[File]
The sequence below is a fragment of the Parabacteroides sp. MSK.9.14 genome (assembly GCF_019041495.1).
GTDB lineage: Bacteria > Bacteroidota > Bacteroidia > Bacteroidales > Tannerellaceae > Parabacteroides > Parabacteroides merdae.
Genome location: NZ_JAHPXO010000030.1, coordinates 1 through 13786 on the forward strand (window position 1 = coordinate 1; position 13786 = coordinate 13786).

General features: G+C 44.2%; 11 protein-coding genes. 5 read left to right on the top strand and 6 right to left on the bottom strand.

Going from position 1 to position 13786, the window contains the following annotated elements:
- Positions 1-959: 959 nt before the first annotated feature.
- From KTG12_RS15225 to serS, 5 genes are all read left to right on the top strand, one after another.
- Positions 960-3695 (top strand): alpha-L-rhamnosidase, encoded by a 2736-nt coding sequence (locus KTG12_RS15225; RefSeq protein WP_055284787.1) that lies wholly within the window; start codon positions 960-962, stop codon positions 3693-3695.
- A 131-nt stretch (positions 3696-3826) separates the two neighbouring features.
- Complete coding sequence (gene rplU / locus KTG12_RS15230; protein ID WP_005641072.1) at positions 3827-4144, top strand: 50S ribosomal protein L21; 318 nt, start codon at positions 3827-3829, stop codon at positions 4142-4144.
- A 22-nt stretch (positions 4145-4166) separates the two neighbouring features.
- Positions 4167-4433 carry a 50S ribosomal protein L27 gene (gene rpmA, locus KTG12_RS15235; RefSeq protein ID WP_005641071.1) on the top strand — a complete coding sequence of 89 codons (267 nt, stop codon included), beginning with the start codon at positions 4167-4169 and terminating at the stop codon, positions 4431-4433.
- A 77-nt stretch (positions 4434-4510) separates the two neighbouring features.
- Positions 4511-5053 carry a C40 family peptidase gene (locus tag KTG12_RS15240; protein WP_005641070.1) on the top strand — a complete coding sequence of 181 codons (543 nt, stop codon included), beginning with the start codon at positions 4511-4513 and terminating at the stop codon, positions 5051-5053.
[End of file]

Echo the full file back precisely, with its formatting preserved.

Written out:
The sequence below is a fragment of the Parabacteroides sp. MSK.9.14 genome (assembly GCF_019041495.1).
GTDB lineage: Bacteria > Bacteroidota > Bacteroidia > Bacteroidales > Tannerellaceae > Parabacteroides > Parabacteroides merdae.
Genome location: NZ_JAHPXO010000030.1, coordinates 1 through 13786 on the forward strand (window position 1 = coordinate 1; position 13786 = coordinate 13786).

General features: G+C 44.2%; 11 protein-coding genes. 5 read left to right on the top strand and 6 right to left on the bottom strand.

Going from position 1 to position 13786, the window contains the following annotated elements:
- Positions 1-959: 959 nt before the first annotated feature.
- From KTG12_RS15225 to serS, 5 genes are all read left to right on the top strand, one after another.
- Positions 960-3695 (top strand): alpha-L-rhamnosidase, encoded by a 2736-nt coding sequence (locus KTG12_RS15225; RefSeq protein WP_055284787.1) that lies wholly within the window; start codon positions 960-962, stop codon positions 3693-3695.
- A 131-nt stretch (positions 3696-3826) separates the two neighbouring features.
- Complete coding sequence (gene rplU / locus KTG12_RS15230; protein ID WP_005641072.1) at positions 3827-4144, top strand: 50S ribosomal protein L21; 318 nt, start codon at positions 3827-3829, stop codon at positions 4142-4144.
- A 22-nt stretch (positions 4145-4166) separates the two neighbouring features.
- Positions 4167-4433 carry a 50S ribosomal protein L27 gene (gene rpmA, locus KTG12_RS15235; RefSeq protein ID WP_005641071.1) on the top strand — a complete coding sequence of 89 codons (267 nt, stop codon included), beginning with the start codon at positions 4167-4169 and terminating at the stop codon, positions 4431-4433.
- A 77-nt stretch (positions 4434-4510) separates the two neighbouring features.
- Positions 4511-5053 carry a C40 family peptidase gene (locus tag KTG12_RS15240; protein WP_005641070.1) on the top strand — a complete coding sequence of 181 codons (543 nt, stop codon included), beginning with the start codon at positions 4511-4513 and terminating at the stop codon, positions 5051-5053.